The Ultimate Pill: 3D Printing Allows For The Amalgamation Of Several Pills Into One.


Taking a pill every day is a cumbersome activity but it might particularly start to feel like a chore if you have to take several during the day, especially if your dosage is a combination of multiple pills. Scientists at the National University of Singapore (NUS) have come up with a solution which makes this activity a lot easier.

They have invented a new time-release tablet, made using a 3-D printer which combines the multiple dosage of all the pills into one. Although it should be noted that other researches have already come up with 3D printed time-release tablets which are printed layer by layer.

According to the researchers at NUS, these tablets come with certain limitation including the strength of the dosage and how uninterrupted they are in dispensing of said dosage, once ingested. The tablets created by NUS have none of these drawbacks and are comparatively cheaper and easier to use.

In a clinical setting the whole procedure would start with the doctor feeding the required specifications to the computer. These specifications include the number of pills the patient has to consume, at what dosage and at what times. This information then generates a computer model of a small multi-prolonged template, similar to the one in the photo at the top of the page.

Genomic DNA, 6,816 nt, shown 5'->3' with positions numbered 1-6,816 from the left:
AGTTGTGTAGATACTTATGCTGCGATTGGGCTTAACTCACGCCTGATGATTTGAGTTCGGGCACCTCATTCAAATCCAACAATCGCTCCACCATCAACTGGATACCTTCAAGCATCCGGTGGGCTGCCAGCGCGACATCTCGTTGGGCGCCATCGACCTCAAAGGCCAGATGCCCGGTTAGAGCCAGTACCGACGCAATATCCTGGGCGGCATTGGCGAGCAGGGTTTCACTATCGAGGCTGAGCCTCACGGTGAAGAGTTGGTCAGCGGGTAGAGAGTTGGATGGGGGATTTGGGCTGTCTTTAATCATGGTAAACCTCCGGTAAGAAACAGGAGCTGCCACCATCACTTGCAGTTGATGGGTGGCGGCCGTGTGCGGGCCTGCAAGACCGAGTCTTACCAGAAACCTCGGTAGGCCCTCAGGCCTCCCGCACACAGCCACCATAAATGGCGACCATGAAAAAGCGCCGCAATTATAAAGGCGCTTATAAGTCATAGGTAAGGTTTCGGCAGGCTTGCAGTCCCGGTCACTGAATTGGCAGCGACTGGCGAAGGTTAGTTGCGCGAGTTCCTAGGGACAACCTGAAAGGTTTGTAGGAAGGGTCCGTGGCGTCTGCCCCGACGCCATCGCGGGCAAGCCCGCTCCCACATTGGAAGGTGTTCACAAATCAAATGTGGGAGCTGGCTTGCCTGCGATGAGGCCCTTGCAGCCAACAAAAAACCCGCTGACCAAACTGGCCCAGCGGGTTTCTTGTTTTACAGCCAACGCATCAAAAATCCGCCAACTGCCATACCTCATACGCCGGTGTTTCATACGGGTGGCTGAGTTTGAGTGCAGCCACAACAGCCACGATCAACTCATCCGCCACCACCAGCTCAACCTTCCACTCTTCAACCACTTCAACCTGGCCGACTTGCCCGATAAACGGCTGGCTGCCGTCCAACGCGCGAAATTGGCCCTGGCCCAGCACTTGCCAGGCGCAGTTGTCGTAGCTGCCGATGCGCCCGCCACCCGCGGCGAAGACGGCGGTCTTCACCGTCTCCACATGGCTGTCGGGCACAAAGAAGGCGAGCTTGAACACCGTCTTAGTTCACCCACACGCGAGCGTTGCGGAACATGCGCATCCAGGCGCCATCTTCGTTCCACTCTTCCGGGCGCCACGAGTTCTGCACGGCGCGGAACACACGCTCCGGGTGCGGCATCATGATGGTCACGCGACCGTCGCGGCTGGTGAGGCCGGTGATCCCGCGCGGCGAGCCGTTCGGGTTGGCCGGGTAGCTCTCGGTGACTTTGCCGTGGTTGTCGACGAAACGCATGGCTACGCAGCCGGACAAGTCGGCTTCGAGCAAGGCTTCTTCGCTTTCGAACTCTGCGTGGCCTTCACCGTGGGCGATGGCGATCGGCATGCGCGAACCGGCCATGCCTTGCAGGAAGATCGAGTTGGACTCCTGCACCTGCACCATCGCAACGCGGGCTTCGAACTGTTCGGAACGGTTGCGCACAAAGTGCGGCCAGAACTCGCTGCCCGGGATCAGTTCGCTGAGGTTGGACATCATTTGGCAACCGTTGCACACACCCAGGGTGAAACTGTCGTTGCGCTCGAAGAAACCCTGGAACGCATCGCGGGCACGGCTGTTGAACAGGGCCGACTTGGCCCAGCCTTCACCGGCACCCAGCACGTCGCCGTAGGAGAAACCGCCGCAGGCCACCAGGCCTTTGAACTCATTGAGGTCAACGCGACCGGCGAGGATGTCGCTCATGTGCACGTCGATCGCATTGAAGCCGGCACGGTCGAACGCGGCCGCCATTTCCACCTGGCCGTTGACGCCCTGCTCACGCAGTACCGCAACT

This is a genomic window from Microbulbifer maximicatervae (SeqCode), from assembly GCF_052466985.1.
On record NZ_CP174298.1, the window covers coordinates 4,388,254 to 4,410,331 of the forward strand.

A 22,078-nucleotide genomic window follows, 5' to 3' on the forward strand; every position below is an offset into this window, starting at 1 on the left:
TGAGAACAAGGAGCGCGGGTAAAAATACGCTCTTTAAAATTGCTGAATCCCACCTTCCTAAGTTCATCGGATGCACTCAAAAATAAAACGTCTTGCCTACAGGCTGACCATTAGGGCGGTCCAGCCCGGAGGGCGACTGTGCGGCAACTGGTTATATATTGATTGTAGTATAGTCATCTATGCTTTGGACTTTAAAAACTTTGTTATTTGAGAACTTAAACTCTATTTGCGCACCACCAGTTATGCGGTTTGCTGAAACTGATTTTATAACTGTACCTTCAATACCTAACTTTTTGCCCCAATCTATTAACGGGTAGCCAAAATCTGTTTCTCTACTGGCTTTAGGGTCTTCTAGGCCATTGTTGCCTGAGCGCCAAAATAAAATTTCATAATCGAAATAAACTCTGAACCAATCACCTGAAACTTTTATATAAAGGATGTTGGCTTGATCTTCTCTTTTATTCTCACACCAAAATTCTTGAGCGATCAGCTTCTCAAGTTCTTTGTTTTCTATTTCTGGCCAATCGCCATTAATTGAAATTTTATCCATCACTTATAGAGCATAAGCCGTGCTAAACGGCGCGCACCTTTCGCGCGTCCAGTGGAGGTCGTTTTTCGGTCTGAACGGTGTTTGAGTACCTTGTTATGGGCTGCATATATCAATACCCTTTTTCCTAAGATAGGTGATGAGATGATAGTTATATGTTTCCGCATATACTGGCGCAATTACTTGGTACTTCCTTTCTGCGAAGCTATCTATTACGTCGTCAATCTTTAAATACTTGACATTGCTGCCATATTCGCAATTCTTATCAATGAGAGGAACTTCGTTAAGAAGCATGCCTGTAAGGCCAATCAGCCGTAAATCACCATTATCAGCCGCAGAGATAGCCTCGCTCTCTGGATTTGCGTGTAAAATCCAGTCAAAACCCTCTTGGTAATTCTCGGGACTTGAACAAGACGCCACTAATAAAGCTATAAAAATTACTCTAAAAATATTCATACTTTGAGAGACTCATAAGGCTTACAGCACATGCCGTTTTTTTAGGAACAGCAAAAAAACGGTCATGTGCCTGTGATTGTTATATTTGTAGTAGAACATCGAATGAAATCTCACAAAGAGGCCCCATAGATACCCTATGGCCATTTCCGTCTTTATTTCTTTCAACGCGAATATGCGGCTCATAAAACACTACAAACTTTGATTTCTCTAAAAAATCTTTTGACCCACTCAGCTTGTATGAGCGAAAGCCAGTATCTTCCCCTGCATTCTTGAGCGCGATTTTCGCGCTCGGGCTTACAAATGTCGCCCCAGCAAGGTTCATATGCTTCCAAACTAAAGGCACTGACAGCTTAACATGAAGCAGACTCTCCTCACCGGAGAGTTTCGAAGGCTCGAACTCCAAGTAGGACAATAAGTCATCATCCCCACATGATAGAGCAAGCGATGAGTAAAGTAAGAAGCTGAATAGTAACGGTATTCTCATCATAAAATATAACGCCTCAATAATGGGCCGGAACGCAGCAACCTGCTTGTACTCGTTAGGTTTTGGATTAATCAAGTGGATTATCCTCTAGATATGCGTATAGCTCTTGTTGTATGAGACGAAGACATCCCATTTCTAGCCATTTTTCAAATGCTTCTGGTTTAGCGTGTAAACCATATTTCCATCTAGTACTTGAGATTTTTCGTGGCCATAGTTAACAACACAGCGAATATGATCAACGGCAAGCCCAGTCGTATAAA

This model is transferred to the 3D printer which creates a mold of the templates and mixes in the medication with non-toxic liquid polymer. This mixture is then poured into the mold creating a supporting cast of the template. In the last step the cast is once again wrapped in more polymer, but this time no more medication is added.

After swallowing the tablet the outer protective layer of the tablets slowly disintegrates, and reveals the drug suffused polymer underneath. Different parts of the medication are revealed at different times releasing medication as they are, depending on the shape of the template.

For example the five-pronged design depicted in the picture would dispense off medication at 5 different times and each dose would not contain the same medication.  Prof. Soh Siow Ling and PhD student Sun Yajuan have published the details of this project. They are currently in talks with a multinational corporation in regards to its commercialization.

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